It must have come as a political shock to see a film in 1965 highlight, with such casual brutality, the privilege of the male patriarch. Agnès Varda’s third feature, Le Bonheur, is such a contradiction in its conveyance of a happiness, ignorant of morality, that its shock is rarely diminished. The film is a colourful, seasonal evocation of a very unusual ménage à trios which evolves with the harsh precision of biological necessity rather than with any moral compass for its main male character who gradually replaces his wife with his mistress to become his lover and eventually a surrogate mother to his children.
Much analysis has been given to both the film’s gradual changes in colour (which are inherently beautiful, especially in its capture of natural fauna) and the changes of the main character, François (Jean-Claude Drouot) who is sketched with subtle malaise by both Varda and Drouot. Yet the film has another aspect which, though often gets a mention in the typical critiques, is rarely awarded the significance that it potentially has within the emotional and moral development of the film. This aspect is of Varda’s use of music, more specifically the use of two pieces of music by Wolfgang Amadeus Mozart. These two pieces are the only source of nondiegetic music within the film so are instantly given a heightened sense of thematic importance due to their recurring nature.
The two pieces in question are his Clarinet Quintet in A – K. 581 and his Adagio and Fugue in C minor – K. 546, both of which reoccur several times throughout the film. Of course, Varda has a clear agenda in the placing of these two pieces of music. In a general sense, their constant stride and shifting tones and moods deliver a whole host of potential usage, reflecting the gradually more morbid shifts of the film itself. K. 581 also has a very clear rhythmic tie to several of Varda’s cuts, deliberately mimicking the contrapuntal nature of piece and adhering to its syncopation while finding a serendipic mirror in the visual of falling leaves and the opening Clarinet melody lines. Various sections of the piece are used, often during sex scenes or scenes of joy for the man.
It is, however, the second piece of Mozart that is most interesting in relation to the film (K. 546). This is not only because its own creative history somewhat reflects the film’s own narrative but also because of the clear audio-visual relationships sewn together. Le Bonheur is about happiness (the title being the French equivalent of the word) and deliberately negates the realism of the emotional fall-out that would no doubt occur if such a situation was to happen in reality. Varda’s film is shocking because it shows the barefaced honesty with which the male patriarch feels entitled to its own privileged stance of polygamy.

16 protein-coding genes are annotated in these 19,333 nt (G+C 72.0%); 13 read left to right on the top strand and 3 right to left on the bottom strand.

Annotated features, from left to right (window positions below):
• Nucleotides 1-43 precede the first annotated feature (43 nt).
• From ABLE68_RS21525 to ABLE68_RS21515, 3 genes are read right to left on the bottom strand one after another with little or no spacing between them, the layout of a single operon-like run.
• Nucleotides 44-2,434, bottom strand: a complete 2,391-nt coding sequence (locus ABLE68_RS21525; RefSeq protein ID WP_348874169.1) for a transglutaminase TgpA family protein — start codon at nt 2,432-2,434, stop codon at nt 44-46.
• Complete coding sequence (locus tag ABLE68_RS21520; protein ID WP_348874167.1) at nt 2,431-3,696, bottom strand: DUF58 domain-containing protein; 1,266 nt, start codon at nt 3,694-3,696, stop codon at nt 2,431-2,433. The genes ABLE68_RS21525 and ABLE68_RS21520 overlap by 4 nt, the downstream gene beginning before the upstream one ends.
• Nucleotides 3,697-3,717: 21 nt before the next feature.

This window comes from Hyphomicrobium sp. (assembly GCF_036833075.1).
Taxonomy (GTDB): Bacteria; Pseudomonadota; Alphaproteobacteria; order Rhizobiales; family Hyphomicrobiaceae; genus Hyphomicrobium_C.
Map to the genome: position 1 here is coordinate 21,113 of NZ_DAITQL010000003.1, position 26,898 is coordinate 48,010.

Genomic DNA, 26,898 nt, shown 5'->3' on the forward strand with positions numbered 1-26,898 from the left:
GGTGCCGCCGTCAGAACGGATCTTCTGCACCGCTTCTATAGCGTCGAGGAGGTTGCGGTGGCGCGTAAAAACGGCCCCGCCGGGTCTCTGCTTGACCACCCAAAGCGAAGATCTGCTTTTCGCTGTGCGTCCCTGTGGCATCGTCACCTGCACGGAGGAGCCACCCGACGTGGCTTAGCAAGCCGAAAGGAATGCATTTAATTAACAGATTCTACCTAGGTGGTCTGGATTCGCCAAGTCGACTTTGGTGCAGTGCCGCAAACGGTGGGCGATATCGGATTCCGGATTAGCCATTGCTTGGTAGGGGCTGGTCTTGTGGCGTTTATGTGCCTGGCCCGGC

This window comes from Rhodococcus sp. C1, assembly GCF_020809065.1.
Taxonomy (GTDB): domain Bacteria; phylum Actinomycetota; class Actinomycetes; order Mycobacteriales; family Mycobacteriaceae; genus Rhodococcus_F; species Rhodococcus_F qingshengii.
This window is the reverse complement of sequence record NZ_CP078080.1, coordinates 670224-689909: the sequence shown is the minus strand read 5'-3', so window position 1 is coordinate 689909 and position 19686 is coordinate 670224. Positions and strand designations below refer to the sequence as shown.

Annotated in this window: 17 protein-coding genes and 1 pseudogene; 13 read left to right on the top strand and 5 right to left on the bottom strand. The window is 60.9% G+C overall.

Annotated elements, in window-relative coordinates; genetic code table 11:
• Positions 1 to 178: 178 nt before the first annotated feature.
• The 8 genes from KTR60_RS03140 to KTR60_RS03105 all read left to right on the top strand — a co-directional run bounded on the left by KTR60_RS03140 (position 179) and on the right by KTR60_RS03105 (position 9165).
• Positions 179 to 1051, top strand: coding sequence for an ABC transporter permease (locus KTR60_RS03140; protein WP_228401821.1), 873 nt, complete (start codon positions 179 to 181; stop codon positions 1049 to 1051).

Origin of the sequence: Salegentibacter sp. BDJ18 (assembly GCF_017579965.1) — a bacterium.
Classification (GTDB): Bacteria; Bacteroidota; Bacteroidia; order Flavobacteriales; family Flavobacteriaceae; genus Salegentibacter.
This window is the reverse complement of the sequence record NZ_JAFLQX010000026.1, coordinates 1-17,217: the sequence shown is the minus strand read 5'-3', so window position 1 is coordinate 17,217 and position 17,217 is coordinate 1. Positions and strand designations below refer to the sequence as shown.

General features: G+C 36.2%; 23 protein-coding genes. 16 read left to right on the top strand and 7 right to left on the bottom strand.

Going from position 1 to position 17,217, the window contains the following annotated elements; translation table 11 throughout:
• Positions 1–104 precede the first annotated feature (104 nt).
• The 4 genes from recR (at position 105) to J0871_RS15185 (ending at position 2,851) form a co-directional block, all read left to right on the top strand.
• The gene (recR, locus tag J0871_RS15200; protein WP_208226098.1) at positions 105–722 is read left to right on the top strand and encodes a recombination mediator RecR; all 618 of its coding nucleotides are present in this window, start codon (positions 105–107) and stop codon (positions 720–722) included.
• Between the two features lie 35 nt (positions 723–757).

When the wife (Claire Drouot) eventually finds out about her husband’s affair, she at first accepts his word that he loves them both equally and they have sex in the local park. She then, almost as if by some act of a higher power, walks away in a trance and commits suicide by jumping in a lake. The rest of the film then shows how the mistress (Marie-France Boyer) calmly and quickly takes her place, not simply by her own will but because of the emotional will of the husband. All of this brutality is coupled with a carefree cinematic aesthetic, full of bright colours, springtime visuals and the giddy cutting style of the French New Wave. Even the characters themselves seem oblivious to the clear moral bankruptcy on display as if it’s a natural quirk of the world.
Only within the music is the true austere nature of the situation presented. It presents itself as a clash, as if the real heartache behind the situation is trying to bleed through into the characters’ lives; as if even Varda is banging her own head in anger at the absurdity which the patriarch is allowed to get-away with. The string quartet presents the closest thing to reality for the viewer who, at this point in the narrative, should be furious at the characters for allowing such a transition to take place. The fact that the replacement of the spouse is presented as a naturalistic transition is disturbing but coupled with the history of K.546, it seems a perfect attack upon the ambivalence towards criticism of the patriarchy itself.
K.546 itself went through a transition. The fugue element of the piece was composed five years earlier than the finished string quartet, when Mozart was still in clutches of influence from Bach (and also Handel). It was not until five years later that the piece eventually found its way into the string quartet; itself seeming to be an exercise in orchestration for Mozart’s greater known works (namely his final three symphonies which he was working on at the same time). This process mirrors the emotional development within Le Bonheur where a relationship is dropped, changed, and recontextualised with newer, more personally important themes (important to the husband and to Mozart, not simply in general).
With this final thematic tie-in, Le Bonheur‘s use of music is clearly complex but also deeply thought-out. This isn’t an audio-visual relationship simply chucked together but one that presents a multitude of aspects deliberately left-out of the usual cinematic conveyance. The music does have an aesthetic and dramatic resonance but most of all, Mozart’s music presents deeper motives for Varda as a director; not only as a visual and aesthetic innovator but a true pioneering dismantler of the male patriarch through cinematic means.